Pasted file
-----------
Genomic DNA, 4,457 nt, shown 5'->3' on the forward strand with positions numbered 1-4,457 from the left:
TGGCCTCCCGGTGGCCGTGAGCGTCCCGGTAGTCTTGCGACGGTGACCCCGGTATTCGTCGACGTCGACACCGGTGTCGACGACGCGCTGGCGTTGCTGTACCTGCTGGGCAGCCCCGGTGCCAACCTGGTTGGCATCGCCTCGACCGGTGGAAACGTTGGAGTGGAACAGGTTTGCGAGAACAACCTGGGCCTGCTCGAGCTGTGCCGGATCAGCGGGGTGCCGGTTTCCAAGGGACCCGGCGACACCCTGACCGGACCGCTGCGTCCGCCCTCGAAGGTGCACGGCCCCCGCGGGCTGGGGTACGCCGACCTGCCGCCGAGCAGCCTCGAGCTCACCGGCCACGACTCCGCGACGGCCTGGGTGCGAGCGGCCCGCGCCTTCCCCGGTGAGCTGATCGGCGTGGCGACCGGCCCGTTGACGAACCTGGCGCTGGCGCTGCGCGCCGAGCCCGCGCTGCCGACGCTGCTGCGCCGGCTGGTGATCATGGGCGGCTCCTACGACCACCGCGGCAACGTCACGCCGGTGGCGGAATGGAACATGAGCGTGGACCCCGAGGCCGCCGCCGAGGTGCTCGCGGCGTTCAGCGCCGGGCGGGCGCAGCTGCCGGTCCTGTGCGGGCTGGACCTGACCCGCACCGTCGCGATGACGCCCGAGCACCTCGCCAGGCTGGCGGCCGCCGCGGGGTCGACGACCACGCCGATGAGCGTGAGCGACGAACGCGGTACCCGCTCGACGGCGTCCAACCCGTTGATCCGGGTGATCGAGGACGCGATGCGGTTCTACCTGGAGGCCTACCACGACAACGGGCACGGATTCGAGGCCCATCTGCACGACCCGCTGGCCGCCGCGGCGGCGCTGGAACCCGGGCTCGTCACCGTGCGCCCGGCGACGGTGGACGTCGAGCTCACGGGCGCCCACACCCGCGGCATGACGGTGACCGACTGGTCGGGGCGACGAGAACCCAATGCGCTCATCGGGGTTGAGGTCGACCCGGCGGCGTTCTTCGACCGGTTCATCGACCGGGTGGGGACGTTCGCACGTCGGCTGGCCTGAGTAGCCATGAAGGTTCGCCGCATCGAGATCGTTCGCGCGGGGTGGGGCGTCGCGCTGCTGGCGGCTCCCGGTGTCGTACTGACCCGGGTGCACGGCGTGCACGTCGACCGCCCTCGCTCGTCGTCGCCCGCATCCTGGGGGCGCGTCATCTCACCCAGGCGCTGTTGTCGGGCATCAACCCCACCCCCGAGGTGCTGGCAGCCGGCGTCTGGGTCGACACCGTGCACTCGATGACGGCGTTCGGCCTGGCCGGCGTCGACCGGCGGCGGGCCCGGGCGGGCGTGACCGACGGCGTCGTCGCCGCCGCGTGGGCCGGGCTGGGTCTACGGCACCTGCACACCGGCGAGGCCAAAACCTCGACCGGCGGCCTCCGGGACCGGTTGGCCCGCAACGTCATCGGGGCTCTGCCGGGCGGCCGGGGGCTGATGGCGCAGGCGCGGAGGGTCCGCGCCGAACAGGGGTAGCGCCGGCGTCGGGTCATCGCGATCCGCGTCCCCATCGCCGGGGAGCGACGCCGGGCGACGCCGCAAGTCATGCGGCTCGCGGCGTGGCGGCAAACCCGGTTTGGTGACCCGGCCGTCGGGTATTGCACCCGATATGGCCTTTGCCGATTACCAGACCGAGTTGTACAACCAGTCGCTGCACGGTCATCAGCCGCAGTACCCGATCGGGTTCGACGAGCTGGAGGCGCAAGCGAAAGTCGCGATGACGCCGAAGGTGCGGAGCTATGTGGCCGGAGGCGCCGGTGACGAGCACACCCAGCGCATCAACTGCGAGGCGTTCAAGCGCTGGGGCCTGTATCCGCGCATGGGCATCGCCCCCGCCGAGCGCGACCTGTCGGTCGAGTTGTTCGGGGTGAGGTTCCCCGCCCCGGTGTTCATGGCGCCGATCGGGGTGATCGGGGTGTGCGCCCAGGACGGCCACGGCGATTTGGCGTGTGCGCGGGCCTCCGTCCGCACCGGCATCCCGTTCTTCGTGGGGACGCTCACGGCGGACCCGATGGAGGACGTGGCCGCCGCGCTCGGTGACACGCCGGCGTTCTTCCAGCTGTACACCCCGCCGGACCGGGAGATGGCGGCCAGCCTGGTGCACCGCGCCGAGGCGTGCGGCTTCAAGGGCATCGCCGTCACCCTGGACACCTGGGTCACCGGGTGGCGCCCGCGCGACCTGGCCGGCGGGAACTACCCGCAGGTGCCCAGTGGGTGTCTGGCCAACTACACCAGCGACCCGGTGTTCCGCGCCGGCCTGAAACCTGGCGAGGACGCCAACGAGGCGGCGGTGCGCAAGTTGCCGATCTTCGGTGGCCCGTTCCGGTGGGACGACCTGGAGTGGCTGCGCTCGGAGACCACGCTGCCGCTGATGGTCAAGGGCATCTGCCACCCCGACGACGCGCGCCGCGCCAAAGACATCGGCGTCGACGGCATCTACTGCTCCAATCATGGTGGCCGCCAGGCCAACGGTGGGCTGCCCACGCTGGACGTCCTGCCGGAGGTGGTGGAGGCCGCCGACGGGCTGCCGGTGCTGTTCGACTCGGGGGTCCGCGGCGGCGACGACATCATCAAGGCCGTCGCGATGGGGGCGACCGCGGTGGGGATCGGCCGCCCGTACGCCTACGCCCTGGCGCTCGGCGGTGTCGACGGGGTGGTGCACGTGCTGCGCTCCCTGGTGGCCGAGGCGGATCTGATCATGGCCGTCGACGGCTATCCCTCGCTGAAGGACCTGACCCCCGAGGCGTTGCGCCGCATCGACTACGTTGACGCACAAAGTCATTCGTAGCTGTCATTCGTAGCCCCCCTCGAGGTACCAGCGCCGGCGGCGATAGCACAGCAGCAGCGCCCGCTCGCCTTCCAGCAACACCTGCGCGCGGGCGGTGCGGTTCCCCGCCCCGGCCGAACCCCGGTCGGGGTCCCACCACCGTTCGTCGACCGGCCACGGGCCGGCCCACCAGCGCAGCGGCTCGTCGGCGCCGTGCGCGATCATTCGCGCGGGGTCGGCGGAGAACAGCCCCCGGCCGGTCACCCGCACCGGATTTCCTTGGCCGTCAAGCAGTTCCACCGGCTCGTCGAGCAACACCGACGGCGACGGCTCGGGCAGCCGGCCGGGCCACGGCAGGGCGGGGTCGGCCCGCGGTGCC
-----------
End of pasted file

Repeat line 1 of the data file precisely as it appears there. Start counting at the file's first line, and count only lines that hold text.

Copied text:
Genomic DNA, 4,457 nt, shown 5'->3' on the forward strand with positions numbered 1-4,457 from the left: